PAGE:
For many children, 10-year-old child development is a phase that’s packed with learning and rapid-paced cognitive growth. Learning amps up significantly in fifth grade, as children begin preparation for the middle-school years; in fifth and sixth grade, kids begin to tackle more complicated materials in math, reading, and other subjects.
Parents may notice that 10-year-old children can often think and sound almost “grown-up.” Children this age are on the cusp of adolescence, and have the language skills and cognitive ability to gather information and formulate opinions and thoughts that are well-organized and thought-out. As such, many 10-year-old children can be pleasant company at dinner and at social gatherings, and can often express their thoughts on current events, books, music, art, and other subjects.
At the same time, they are still young children who may need to take breaks to just run around and play and take breaks during the school day. Thus, 10-year-old child development is a period that is a bridge between the world of young childhood and the older, more logical and mature thinking and reasoning that characterizes adolescence.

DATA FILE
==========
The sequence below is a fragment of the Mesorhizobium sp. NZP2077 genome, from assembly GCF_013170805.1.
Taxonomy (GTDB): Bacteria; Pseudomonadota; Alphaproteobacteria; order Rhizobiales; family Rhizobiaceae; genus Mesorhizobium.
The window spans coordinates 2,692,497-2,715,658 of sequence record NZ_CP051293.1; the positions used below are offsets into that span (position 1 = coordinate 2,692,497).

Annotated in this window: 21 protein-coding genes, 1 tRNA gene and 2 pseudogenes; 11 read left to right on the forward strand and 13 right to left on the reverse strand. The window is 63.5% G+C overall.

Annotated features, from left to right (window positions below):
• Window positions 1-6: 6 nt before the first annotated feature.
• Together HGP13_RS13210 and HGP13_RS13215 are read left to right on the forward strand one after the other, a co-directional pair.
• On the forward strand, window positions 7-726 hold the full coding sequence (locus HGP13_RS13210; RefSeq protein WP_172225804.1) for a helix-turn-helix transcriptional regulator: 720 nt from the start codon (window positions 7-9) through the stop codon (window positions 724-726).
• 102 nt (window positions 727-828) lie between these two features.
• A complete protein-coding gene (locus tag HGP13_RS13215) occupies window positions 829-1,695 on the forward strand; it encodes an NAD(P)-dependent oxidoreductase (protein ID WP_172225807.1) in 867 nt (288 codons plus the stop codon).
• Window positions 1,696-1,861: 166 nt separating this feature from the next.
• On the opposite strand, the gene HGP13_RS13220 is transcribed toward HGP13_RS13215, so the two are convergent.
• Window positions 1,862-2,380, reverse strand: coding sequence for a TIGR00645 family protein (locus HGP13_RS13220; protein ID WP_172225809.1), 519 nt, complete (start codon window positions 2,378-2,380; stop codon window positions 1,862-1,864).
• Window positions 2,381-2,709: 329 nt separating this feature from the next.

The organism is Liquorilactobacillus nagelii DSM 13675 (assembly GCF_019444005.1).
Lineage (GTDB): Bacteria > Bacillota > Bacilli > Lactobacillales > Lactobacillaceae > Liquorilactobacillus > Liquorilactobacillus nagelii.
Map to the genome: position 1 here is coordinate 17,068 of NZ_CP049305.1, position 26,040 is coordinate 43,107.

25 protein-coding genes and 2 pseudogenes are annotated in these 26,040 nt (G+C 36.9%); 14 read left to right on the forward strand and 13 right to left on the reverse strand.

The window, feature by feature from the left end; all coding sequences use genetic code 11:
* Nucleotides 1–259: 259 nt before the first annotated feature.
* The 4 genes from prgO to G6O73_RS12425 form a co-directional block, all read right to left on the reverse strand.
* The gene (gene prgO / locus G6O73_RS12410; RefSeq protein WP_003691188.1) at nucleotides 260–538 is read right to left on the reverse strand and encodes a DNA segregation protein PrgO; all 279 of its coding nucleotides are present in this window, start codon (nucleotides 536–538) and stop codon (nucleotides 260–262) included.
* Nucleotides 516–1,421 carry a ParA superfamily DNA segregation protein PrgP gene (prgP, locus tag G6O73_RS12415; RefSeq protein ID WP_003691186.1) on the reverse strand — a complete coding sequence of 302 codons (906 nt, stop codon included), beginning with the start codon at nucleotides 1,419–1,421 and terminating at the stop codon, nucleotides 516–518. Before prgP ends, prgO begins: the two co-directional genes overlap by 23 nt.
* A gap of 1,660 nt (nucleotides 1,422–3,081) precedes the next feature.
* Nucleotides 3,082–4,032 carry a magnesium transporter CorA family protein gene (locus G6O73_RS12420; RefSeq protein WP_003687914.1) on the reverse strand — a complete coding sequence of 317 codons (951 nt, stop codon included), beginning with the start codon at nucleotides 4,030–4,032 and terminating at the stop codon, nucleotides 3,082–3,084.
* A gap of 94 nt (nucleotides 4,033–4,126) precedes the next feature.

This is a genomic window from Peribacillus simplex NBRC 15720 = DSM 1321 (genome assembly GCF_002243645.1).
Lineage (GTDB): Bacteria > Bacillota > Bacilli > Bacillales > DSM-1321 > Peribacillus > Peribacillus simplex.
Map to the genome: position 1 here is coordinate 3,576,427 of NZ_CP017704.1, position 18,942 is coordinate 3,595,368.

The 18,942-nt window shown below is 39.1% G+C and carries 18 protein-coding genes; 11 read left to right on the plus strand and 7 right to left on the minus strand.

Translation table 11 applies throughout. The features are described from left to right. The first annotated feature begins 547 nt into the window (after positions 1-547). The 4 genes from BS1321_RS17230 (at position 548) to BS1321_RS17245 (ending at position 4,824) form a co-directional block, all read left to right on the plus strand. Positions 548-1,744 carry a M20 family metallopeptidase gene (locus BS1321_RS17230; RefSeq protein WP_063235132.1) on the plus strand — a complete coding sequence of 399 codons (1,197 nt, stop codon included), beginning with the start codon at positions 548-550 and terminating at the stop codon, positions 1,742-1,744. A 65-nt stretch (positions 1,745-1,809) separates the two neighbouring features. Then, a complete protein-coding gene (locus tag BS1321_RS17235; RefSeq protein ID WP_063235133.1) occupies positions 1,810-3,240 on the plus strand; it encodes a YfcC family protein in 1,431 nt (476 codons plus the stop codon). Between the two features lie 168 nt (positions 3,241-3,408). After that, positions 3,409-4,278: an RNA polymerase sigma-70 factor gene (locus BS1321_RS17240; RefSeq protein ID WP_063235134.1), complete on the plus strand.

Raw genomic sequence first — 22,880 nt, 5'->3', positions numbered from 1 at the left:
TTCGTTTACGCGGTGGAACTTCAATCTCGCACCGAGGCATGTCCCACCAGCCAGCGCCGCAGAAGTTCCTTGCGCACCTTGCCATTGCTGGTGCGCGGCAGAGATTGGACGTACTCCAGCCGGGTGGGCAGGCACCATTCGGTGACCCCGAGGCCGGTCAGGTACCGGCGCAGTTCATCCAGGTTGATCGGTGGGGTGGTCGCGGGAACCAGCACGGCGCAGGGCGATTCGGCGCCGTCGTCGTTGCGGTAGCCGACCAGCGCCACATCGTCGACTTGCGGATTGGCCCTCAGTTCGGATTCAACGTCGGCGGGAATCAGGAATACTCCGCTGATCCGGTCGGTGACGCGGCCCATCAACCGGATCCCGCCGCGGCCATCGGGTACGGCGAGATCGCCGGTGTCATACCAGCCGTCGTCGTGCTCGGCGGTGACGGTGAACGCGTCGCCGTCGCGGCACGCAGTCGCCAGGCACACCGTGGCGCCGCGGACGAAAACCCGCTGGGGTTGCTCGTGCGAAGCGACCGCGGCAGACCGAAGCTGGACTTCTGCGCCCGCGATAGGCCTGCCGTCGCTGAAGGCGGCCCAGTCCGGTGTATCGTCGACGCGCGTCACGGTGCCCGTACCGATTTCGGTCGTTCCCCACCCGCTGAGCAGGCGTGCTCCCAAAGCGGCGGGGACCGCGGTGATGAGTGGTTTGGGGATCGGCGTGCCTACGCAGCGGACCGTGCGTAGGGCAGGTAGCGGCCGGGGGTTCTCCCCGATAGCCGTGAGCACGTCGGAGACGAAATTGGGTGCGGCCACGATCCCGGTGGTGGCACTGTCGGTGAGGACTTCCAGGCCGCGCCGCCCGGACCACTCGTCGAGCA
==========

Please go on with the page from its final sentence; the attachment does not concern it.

Reading, Writing, Math, and More
Reading skills have moved beyond learning to read, and most children this age are reading and enjoying more complex and lengthier chapter books. They may learn concepts such as metaphors and similes, and will continue to learn more difficult vocabulary words. They will be able to analyze stories, offer criticism, and write essays. Their ability to think logically will become more pronounced, and they will be able to write persuasive essays and argue viewpoints and opinions with more confidence and organization.
Reasoning and Concentration
Logical thinking and reasoning will also be a hallmark of 10-year-old child development. Parents can introduce newspapers and magazines geared toward kids at this age, and make it a habit to discuss current events during family time, such as at the dinner table. Parents can also encourage kids to discuss books that they’ve read. At this age, children are hungry for information, and parents and teachers can take this opportunity to encourage and nurture this natural love of learning.
Read More About Your Ten-Year-Old Child's Development